When we first moved to California years ago, I wanted to see San Simeon, Hearst Castle.
My new friends laughed at me. "Ostentatious," "flamboyant," "garish," "tasteless show of wealth" were the words they used to explain why they had never gone.
I was expecting that. What I wasn't expecting is that I felt so comfortable there. Of all the places I had been in my life, this is where I wanted to live. Forever.
Instead of priceless antiques and eclectic styles, I saw classic, beautifully designed surroundings and comfortable old furniture inviting me to curl up with the dogs and read a book.
William Randolph Hearst amassed a fortune in the newspaper business, becoming one of the most powerful men in the country. In 1915 he hired Julia Morgan, to design and build a home on the property where his family had often gone camping when he was young.
Ms. Morgan had a degree in civil engineering from U.C. Berkeley and a certificate in architecture from the Ecole in Paris.
While most people bring back trinkets when they go to Europe, Hearst brought back centuries old ceilings, statuary, and castle walls. His huge collections of antiques were stored in warehouses, and the challenge for Ms. Morgan was to construct a property that would encompass his collection...while still retaining the informality that he remembered from his family camping days.
In the dining room today are ornate sterling silver candleabra sitting next to Heinz catsup bottles.
Construction started in 1919 and continued until 1947 as his collection was incorporated into the estate. Completed, Hearst Castle has 100 rooms, extensive gardens and two pools. An area was set aside for wild animals to roam on the grounds.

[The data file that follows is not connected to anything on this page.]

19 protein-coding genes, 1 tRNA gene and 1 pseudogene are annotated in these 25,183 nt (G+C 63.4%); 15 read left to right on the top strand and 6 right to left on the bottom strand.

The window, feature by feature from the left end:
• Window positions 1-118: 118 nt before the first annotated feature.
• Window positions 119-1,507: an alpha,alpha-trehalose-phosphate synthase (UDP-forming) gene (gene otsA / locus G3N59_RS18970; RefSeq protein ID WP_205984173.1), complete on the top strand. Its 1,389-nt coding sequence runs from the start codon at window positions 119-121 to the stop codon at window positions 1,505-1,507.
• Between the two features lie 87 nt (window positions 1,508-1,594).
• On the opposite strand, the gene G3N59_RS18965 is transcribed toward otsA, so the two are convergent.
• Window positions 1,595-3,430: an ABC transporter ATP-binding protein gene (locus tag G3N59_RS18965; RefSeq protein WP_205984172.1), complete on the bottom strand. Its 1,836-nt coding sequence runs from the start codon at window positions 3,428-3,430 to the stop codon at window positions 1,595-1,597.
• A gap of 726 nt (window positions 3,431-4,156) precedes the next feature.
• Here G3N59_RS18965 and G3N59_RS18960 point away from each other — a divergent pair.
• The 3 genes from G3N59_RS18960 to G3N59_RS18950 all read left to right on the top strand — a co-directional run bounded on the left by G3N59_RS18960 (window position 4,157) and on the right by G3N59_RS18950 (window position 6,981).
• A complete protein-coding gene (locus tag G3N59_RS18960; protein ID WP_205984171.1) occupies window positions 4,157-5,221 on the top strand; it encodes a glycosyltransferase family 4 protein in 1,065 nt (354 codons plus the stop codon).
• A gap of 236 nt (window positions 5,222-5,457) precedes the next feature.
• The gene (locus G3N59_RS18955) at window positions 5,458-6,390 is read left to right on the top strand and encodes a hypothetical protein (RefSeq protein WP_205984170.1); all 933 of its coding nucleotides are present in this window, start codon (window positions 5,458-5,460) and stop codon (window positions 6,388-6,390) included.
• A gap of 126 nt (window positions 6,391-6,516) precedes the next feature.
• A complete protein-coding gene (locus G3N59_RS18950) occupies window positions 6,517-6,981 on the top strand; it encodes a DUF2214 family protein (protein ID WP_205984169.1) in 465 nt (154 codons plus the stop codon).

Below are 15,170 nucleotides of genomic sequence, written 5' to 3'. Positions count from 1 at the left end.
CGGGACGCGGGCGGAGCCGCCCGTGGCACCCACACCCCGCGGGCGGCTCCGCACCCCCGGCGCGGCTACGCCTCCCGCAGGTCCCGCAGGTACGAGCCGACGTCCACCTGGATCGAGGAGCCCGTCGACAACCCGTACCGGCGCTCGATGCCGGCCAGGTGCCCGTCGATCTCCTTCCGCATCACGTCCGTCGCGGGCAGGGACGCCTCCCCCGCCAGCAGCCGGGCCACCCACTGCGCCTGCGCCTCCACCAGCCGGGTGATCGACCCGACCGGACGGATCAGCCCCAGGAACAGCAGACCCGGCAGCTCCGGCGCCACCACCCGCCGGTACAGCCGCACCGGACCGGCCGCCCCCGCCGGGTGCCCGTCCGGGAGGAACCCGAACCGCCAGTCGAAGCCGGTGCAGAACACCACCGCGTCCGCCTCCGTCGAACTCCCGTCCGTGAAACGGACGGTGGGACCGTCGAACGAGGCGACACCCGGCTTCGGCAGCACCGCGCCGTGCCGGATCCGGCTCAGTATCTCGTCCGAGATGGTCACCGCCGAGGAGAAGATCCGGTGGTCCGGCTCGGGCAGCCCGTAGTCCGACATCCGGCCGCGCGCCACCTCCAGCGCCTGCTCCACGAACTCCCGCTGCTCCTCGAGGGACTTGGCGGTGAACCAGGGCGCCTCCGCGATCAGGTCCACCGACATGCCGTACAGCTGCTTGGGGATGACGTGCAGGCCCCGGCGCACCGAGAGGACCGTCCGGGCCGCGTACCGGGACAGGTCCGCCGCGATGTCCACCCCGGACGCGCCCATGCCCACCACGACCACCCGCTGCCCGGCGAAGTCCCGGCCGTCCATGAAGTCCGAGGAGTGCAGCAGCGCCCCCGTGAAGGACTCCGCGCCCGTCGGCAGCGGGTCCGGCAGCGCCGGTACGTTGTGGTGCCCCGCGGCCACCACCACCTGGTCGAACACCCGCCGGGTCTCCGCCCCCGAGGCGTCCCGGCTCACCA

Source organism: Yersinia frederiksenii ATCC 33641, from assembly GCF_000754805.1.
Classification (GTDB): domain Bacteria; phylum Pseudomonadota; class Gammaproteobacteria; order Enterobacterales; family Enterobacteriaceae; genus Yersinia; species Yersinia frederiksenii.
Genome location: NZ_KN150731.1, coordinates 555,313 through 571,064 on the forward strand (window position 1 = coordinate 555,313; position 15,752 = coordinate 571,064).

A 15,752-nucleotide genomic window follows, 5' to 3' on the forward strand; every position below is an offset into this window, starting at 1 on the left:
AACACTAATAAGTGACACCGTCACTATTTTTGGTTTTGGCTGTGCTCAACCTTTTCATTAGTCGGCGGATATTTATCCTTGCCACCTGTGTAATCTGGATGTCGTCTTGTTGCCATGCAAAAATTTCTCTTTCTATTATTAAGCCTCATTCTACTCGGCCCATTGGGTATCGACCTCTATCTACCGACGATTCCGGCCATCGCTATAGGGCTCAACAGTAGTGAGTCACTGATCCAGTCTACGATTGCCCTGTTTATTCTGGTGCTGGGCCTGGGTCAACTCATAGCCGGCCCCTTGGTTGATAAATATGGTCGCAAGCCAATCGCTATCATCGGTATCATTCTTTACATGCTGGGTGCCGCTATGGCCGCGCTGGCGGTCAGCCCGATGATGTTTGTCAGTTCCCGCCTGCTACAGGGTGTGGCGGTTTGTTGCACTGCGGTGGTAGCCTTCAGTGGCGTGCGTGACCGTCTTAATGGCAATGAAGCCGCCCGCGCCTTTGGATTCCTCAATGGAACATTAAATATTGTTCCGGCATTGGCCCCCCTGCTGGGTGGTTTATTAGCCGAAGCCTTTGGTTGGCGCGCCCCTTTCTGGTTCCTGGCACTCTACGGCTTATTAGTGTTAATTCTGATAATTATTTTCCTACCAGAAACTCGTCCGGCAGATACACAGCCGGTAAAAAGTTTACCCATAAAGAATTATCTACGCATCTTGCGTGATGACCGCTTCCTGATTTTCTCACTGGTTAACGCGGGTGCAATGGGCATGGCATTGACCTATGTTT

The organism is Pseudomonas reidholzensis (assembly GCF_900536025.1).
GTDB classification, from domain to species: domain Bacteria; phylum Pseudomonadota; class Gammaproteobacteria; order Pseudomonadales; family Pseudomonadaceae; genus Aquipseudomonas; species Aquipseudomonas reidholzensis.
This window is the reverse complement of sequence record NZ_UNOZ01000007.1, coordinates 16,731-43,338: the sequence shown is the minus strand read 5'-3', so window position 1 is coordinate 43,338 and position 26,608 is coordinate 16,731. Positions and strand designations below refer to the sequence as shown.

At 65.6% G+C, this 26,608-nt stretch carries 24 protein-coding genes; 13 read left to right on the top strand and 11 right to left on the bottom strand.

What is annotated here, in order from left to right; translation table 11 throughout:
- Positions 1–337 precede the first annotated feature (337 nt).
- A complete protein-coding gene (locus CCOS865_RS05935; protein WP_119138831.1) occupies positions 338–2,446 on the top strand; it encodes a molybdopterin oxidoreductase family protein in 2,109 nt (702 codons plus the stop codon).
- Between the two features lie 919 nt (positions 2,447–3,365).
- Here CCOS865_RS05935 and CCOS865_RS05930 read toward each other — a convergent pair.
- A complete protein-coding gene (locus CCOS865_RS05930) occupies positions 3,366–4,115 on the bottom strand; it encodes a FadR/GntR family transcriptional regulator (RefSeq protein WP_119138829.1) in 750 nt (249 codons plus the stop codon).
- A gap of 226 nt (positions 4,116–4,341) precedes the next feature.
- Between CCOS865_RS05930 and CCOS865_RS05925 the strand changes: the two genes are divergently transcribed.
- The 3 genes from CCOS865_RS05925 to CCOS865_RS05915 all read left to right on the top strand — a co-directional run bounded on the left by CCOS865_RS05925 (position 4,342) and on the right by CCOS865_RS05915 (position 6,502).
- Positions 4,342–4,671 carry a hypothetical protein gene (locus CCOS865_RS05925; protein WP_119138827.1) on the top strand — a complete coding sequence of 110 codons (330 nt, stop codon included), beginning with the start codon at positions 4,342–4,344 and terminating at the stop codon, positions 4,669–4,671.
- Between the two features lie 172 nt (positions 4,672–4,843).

Out of the hodgepodge of Mr. Heart's shopping trips, this amazing woman had created what to me was a place of unity and serenity.
Hearst died in 1951. In 1957 the property was donated to the state of California where it is maintained as a state historic park.
Hearst loved little Dachshunds and had several of them during his life.
They followed him everywhere he went, even into the pools. He had special ramps built for them so that they could easily get in and out.
When Helen, one of his Dachshunds, died, the editor of an LA newspaper expressed his sympathy. Hearst replied with this beauiful elegy:
You know, Frank, a boy and his dog are no more inseparable companions than an old fellow and his dog. An old bozo is a nuisance to almost everybody —except his dog. . . . She always slept on a big chair in my room and her solicitous gaze followed me to bed at night and was the first thing to greet me when I woke in the morning. Then when I arose she begged for the special distinction of being put in my bed. . . .
Aldous Huxley says: 'Every dog thinks its master Napoleon, hence the popularity of dogs.' That is not the strict truth. Every dog adores its master notwithstanding the master's imperfections of which it is probably acutely aware. .
So as your dog loves you, you come to love your dog. Not because it thinks you are Napoleon, not because YOU think you are Napoleon. Not because you WANT to be Napoleon. But because love creates love, devotion inspires devotion, unselfishness begets unselfishness and self-sacrifice. . . .
Helen died in my bed and in my arms. . . . I will not need a monument to remember her. But I am placing over her little grave a stone with the inscription:
Here lies dearest Helen —my devoted friend.